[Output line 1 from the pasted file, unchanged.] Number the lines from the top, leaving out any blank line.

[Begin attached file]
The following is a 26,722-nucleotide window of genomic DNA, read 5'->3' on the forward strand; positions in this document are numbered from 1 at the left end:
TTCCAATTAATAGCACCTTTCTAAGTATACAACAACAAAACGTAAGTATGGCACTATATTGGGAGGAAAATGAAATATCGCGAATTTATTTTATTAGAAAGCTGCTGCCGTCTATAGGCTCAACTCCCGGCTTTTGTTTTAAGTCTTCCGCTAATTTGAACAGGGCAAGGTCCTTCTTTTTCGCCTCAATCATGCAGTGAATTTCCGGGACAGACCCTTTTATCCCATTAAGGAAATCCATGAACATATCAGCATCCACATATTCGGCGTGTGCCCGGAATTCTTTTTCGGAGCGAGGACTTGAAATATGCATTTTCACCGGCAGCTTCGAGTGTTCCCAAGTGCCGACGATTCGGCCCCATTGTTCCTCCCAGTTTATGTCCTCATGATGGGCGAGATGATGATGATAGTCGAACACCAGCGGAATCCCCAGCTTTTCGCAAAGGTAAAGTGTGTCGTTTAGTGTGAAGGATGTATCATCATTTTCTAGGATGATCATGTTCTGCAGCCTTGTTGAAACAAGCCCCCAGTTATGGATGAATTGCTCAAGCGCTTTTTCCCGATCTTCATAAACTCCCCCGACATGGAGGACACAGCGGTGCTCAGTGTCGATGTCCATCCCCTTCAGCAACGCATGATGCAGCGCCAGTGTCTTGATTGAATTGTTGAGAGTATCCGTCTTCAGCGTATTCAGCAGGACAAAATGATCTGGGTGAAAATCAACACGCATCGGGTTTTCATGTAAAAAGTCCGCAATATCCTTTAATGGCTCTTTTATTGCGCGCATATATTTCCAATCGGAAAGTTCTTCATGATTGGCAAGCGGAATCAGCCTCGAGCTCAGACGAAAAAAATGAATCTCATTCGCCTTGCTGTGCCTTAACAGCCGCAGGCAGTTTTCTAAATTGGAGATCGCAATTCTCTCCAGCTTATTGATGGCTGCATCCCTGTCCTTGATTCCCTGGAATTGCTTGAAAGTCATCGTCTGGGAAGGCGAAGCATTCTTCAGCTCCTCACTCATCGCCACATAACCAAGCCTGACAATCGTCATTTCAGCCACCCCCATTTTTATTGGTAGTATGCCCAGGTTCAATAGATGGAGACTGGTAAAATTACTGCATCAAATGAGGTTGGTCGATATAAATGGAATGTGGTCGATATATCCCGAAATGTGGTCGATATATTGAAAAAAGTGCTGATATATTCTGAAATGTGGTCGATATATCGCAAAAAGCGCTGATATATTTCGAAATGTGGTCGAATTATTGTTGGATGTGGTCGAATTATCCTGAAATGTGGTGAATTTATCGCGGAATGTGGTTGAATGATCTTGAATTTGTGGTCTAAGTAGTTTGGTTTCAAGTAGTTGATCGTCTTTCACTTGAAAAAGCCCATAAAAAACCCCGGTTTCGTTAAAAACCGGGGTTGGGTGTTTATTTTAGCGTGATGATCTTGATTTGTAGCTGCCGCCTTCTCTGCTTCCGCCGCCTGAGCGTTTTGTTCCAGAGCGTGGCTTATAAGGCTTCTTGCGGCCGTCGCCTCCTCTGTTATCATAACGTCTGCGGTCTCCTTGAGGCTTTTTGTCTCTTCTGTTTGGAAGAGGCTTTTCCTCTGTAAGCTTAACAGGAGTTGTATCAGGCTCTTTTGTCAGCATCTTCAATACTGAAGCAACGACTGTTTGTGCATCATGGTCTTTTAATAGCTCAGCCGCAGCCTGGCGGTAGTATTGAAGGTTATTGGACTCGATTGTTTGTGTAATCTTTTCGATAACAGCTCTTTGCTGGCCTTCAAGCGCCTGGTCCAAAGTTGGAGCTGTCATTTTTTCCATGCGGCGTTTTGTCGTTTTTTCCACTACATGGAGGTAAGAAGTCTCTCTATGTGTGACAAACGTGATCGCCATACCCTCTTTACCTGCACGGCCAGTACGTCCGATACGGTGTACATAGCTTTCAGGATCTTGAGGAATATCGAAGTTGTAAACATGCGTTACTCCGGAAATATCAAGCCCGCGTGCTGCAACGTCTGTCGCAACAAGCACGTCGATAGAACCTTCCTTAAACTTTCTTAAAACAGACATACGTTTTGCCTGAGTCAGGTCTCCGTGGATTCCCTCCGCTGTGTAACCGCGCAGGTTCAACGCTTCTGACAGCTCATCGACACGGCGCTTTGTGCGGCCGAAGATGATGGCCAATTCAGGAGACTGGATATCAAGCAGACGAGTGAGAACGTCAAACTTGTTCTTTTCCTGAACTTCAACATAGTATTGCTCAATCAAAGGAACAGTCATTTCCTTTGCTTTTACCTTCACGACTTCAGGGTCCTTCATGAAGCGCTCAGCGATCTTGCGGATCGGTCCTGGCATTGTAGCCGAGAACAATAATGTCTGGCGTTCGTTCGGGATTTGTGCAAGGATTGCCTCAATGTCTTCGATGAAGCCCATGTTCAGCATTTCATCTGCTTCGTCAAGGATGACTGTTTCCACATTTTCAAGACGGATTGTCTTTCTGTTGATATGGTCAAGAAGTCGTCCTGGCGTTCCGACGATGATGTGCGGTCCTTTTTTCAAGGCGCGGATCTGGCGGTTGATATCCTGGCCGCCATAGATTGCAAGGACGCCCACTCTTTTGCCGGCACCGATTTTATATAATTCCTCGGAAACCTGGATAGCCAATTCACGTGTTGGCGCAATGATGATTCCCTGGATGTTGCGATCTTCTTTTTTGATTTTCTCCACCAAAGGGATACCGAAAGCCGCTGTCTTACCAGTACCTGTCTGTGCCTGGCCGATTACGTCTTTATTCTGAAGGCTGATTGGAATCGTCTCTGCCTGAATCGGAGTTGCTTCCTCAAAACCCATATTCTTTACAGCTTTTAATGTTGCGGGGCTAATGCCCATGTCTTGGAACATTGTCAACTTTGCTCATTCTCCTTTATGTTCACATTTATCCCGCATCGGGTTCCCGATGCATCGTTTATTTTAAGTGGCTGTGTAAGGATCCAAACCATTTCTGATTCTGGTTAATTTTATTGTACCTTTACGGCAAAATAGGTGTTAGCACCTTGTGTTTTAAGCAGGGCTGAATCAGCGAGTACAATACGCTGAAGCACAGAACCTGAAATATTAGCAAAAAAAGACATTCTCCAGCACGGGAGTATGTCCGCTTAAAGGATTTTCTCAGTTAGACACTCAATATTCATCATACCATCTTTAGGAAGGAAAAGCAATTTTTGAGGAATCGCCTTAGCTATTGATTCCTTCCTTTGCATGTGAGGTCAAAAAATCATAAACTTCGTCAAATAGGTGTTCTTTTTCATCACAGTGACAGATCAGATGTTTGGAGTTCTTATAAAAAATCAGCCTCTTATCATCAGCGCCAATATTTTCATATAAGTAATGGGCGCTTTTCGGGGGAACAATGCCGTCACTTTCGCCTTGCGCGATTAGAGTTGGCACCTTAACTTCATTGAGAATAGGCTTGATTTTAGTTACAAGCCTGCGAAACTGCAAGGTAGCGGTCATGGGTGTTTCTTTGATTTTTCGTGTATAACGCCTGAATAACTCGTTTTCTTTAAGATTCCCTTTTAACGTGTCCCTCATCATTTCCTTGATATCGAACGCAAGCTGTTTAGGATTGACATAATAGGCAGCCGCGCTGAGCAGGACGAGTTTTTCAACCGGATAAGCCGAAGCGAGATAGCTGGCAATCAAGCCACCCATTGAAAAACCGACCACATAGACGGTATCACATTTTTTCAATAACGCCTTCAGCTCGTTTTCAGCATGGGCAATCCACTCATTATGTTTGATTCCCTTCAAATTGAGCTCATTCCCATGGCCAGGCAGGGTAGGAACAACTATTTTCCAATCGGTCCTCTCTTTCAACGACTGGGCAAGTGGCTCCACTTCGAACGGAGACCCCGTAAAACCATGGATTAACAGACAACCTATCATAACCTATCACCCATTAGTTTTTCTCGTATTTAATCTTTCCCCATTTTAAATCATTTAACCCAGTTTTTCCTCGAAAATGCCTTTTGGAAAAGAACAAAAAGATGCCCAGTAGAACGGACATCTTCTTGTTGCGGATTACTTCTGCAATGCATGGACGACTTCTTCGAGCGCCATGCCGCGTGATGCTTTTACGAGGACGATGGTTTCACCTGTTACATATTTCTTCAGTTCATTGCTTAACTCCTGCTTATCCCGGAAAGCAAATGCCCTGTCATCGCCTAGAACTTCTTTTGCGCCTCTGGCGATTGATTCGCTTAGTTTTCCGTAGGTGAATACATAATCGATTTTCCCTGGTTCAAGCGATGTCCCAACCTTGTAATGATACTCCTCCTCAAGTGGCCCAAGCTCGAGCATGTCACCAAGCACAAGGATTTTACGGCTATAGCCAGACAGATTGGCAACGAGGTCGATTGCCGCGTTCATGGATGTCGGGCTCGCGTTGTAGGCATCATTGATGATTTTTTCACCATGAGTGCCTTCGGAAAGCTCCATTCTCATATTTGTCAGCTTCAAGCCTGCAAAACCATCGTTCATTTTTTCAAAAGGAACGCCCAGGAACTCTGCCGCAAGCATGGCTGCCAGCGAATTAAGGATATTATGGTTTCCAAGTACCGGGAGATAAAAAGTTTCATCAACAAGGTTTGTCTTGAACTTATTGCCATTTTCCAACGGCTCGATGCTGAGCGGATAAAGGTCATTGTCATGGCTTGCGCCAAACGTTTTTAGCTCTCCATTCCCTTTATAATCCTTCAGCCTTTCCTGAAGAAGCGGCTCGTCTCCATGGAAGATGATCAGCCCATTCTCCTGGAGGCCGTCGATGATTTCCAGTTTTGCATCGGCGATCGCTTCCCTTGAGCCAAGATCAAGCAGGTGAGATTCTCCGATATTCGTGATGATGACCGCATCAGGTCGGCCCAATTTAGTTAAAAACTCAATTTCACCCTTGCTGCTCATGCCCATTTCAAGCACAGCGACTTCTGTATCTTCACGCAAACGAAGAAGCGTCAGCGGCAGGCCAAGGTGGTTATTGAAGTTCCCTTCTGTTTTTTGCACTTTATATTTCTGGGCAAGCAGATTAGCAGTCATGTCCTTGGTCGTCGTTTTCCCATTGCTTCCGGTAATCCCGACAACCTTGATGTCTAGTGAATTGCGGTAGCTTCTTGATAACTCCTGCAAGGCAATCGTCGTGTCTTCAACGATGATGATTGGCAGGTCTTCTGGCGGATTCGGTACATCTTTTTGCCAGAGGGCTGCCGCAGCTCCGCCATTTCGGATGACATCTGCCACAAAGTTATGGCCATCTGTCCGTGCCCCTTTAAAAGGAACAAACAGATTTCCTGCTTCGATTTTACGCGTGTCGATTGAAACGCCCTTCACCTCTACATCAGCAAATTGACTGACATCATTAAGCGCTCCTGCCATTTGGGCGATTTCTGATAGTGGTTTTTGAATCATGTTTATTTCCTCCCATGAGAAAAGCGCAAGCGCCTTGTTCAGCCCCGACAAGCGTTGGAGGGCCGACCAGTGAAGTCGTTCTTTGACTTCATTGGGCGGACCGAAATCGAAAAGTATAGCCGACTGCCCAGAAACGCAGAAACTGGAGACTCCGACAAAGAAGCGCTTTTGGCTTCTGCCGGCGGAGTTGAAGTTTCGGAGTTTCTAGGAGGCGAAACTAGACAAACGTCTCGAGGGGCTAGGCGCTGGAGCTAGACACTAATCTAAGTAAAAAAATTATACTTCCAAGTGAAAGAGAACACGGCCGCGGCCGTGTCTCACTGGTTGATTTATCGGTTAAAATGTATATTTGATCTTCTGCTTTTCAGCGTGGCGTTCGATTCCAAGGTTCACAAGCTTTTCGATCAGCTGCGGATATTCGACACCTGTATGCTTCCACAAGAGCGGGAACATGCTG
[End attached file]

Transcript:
The following is a 26,722-nucleotide window of genomic DNA, read 5'->3' on the forward strand; positions in this document are numbered from 1 at the left end: